by Debra Beck
When we are 20 years old, we think we are invincible. Our body looks good and strong. Even though our emotions are all over the place, we can stuff them so deep that we hardly even know that they are there. It’s a pattern we have followed since childhood. This response may work for us until we are well into our 30s. And then things change. Around our late 30s, we start having a hard time keeping that stuff down. It affects us in our body, in our mind, but most of all, in our heart and soul.
Around our late 30s, we start having a hard time
keeping that stuff down.
And then the quest to wholeness begins.
And then the quest to wholeness begins. This is a journey that is more adventurous than climbing Mount Everest, swimming the English Channel or surfing the pipeline in Hawaii. It is the topper of all toppers; it is life changing. It is a journey that takes us through our physical body and mind into the depths of our deeply deprived soul.
The journey to wholeness involves healing our wounded child to reconnect to our soul and source. This connection allows our physical healing to begin and brings us back to joy and openness so we can love and laugh as a child once again.
When we are children and have upsets, we store them in our body and carry them with us into adulthood until we start the healing process. Situations in our adult life will show up to give us the opportunity to heal what we could not cope with as a child. It’s not a coincidence that we recreate situations that make us feel the same way we felt when we were young.
It’s not a coincidence that we recreate situations that make us feel the same way we felt when we were young.
All of our experiences in life are opportunities to learn and connect more deeply with ourselves. The more we connect to ourselves, the more healing we do. When a situation makes us feel angry, sad, sick to our stomach, fearful or off center in any way, our body expresses this discomfort by a physical contraction. This is a signal for us to reconnect with ourselves.
Check it out the next time something happens that makes you feel upset. Notice the discomfort in your body. Breathe into the discomfort and explore the feelings that come up. See if you can recognize the similarities between what is happening now and what you felt in your past. Also notice your behavior around the situation; often it will be that of a child.
So, what do we do with those painful situations? We can do many things. Some people react. They yell, pout and maybe even throw a fit. I’m sure you have seen adults behave in this way, and you probably thought, “That person is acting like a child.” That is exactly what is happening. They have been thrown into their childhood wounds, and they are re-experiencing the chaos, confusion and upset they felt as a child.
Often, this is such an uncomfortable place to be, that some people stuff the emotion. They don’t do or say anything; they just keep it in and let it sit in their bodies where the unexpressed feeling often causes dis-ease.
A healthier choice is to move through our upsets.
Have you ever seen a mother and child when the child is pulling on the mother for attention? First the child just tugs. When the mother ignores the child, the child gets more insistent and vocal. When the mother still does not respond, the child gets louder. Finally, after being ignored completely, the child throws herself on the floor and has a tantrum. This is exactly how the little girl inside of us feels when we don’t address upsets or contractions in our life. At first they don’t feel so bad, but after being ignored for a while, they start to feel huge. Imagine those upset feelings sitting in your body for an extended period of time. OUCH!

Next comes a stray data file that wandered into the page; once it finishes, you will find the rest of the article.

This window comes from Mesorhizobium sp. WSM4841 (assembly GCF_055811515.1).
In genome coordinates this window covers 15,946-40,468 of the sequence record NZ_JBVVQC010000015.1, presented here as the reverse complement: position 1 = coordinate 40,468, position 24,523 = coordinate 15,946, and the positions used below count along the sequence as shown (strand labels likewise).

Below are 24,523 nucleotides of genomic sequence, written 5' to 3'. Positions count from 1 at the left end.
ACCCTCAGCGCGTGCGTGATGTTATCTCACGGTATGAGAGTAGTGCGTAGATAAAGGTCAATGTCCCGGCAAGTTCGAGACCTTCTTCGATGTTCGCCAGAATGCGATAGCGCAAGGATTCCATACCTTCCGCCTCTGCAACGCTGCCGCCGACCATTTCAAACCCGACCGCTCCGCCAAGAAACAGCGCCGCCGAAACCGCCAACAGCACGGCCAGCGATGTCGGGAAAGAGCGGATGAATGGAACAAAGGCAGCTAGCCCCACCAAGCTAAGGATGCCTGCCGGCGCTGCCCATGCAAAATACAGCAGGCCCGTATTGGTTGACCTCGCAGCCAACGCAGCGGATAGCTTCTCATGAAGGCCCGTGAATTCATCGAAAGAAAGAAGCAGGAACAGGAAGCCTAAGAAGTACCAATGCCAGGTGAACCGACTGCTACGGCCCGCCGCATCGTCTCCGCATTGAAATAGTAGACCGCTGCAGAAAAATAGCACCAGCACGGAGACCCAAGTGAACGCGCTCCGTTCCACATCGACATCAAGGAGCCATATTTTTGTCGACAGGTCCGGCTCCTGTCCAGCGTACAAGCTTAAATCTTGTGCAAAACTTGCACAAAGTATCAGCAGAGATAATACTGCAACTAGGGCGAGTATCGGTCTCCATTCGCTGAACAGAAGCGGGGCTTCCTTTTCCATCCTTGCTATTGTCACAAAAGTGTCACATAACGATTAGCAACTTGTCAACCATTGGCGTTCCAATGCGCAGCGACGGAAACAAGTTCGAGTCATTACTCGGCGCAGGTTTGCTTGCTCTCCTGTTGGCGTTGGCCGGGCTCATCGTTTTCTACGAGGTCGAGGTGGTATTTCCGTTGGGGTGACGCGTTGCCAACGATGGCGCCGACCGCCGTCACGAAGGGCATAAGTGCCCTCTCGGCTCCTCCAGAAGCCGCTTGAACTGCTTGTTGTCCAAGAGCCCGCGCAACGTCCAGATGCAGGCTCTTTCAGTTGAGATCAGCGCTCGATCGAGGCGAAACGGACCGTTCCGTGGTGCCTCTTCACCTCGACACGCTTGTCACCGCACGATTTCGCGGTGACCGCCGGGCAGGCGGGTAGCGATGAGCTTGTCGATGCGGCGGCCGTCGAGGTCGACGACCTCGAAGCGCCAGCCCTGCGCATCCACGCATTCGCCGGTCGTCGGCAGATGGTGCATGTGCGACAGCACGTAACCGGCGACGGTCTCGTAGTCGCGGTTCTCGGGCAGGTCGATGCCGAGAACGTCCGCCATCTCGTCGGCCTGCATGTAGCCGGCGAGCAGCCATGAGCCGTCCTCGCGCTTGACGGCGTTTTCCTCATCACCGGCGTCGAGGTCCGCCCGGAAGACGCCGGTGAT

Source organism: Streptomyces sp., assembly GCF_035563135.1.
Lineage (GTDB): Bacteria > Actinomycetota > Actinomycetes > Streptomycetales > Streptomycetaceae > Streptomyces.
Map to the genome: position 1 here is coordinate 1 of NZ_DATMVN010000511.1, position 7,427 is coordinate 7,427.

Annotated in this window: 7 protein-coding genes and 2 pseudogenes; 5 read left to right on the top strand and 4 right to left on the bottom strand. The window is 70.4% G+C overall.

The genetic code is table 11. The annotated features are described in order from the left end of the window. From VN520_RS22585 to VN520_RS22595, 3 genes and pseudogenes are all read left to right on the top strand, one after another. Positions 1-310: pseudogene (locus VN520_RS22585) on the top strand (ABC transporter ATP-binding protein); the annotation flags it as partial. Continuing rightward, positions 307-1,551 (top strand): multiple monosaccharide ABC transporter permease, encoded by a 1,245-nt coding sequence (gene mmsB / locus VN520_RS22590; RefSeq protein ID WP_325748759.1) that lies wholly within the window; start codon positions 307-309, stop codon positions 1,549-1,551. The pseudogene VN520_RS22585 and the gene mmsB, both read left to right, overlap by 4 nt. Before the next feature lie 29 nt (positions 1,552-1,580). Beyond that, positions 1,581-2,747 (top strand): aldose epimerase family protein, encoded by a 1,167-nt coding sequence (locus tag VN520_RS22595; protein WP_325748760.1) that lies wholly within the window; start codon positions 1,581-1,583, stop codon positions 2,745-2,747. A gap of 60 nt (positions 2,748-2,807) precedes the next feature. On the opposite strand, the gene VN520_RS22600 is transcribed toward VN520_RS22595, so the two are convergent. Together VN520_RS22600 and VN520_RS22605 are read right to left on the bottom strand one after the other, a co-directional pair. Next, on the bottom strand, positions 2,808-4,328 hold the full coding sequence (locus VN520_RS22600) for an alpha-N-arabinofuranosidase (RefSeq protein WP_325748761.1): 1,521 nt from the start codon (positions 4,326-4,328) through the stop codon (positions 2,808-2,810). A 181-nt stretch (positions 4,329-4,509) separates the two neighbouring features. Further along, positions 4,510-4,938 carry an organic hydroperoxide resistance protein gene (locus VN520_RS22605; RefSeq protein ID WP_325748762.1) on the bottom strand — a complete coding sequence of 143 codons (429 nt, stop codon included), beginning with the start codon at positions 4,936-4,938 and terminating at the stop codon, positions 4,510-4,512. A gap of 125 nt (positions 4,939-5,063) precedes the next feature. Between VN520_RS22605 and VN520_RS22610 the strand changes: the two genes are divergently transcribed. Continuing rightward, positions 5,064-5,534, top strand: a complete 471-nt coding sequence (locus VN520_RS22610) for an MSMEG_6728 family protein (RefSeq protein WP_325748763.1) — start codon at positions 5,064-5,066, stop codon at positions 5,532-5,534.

So how can we tend to our little girl by moving through our upsets?
1. First, we have to notice when we are upset and realize that it’s okay to have those feelings. They are a normal part of life.
2. Next, we train ourselves to pay attention to any situation that makes us feel off center in any way. Then we acknowledge those feelings and reflect upon them. We might say, “Wow! That really made me mad when she did that to me.”
3. Finally, we go on to ask, “Why did this interaction or situation bother me? How did it make me feel emotionally and physically?”
Healing begins when we give ourselves the room to explore our feelings
Healing begins when we give ourselves the room to explore our feelings, to see where they came from. We might ask, “Did I feel this way as a child?” Chances are we did. By taking the time to pay attention, we are telling that little girl inside of us that we hear her and we are here for her. We acknowledge how hard it must have been for her and let her know that she is safe. (Sometimes journaling can help with this step or carrying on an imaginary conversation.)
Our journey through life is meant to be fun and exciting. Every time we connect with the child within us, our little girl dances and sings and unites with us. This allows our soul to remain joyful and open to all of the love that surrounds us.
When we heal our childhood wounds, we become happier and healthier. So let the healing begin!
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Teen and parenting mentor Debra Beck, who has spent over 20 years working with teens and parents, is a devoted mother, sought-after presenter, and author. She has helped thousands of girls develop their self-esteem. She now runs her popular parenting website, EmpoweredTeensandParents.com, publishes the “Empowered Teens and Parents” newsletter, encourages girls to be the best “young women” possible, and gives moms and dads the understanding they need to help their girls mature with pride and confidence.
Debra has helped thousands of teenage girls with their self-esteem. Her award-winning book “My Feet Aren’t Ugly: A Girl’s Guide to Loving Herself from the Inside Out”, has been revised and updated for re- release in September 2011 with Beaufort Books.